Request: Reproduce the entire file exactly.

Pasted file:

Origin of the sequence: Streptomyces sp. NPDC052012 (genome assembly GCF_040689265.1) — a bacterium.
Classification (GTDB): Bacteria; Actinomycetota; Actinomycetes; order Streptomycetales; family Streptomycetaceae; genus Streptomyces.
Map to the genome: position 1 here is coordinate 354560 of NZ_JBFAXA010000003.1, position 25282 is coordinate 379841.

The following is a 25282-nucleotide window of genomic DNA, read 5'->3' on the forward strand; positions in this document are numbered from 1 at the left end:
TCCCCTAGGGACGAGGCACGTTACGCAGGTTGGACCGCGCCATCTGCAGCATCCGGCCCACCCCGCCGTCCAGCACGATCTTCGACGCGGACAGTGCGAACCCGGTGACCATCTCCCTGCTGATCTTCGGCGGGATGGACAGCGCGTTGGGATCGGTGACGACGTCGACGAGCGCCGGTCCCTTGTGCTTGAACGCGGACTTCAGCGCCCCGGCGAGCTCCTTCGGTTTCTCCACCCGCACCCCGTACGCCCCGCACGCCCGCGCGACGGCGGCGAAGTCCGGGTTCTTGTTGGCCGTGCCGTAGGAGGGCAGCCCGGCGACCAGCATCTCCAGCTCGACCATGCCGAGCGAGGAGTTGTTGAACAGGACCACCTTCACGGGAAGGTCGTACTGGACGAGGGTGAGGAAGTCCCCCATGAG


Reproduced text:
Origin of the sequence: Streptomyces sp. NPDC052012 (genome assembly GCF_040689265.1) — a bacterium.
Classification (GTDB): Bacteria; Actinomycetota; Actinomycetes; order Streptomycetales; family Streptomycetaceae; genus Streptomyces.
Map to the genome: position 1 here is coordinate 354560 of NZ_JBFAXA010000003.1, position 25282 is coordinate 379841.

The following is a 25282-nucleotide window of genomic DNA, read 5'->3' on the forward strand; positions in this document are numbered from 1 at the left end:
TCCCCTAGGGACGAGGCACGTTACGCAGGTTGGACCGCGCCATCTGCAGCATCCGGCCCACCCCGCCGTCCAGCACGATCTTCGACGCGGACAGTGCGAACCCGGTGACCATCTCCCTGCTGATCTTCGGCGGGATGGACAGCGCGTTGGGATCGGTGACGACGTCGACGAGCGCCGGTCCCTTGTGCTTGAACGCGGACTTCAGCGCCCCGGCGAGCTCCTTCGGTTTCTCCACCCGCACCCCGTACGCCCCGCACGCCCGCGCGACGGCGGCGAAGTCCGGGTTCTTGTTGGCCGTGCCGTAGGAGGGCAGCCCGGCGACCAGCATCTCCAGCTCGACCATGCCGAGCGAGGAGTTGTTGAACAGGACCACCTTCACGGGAAGGTCGTACTGGACGAGGGTGAGGAAGTCCCCCATGAG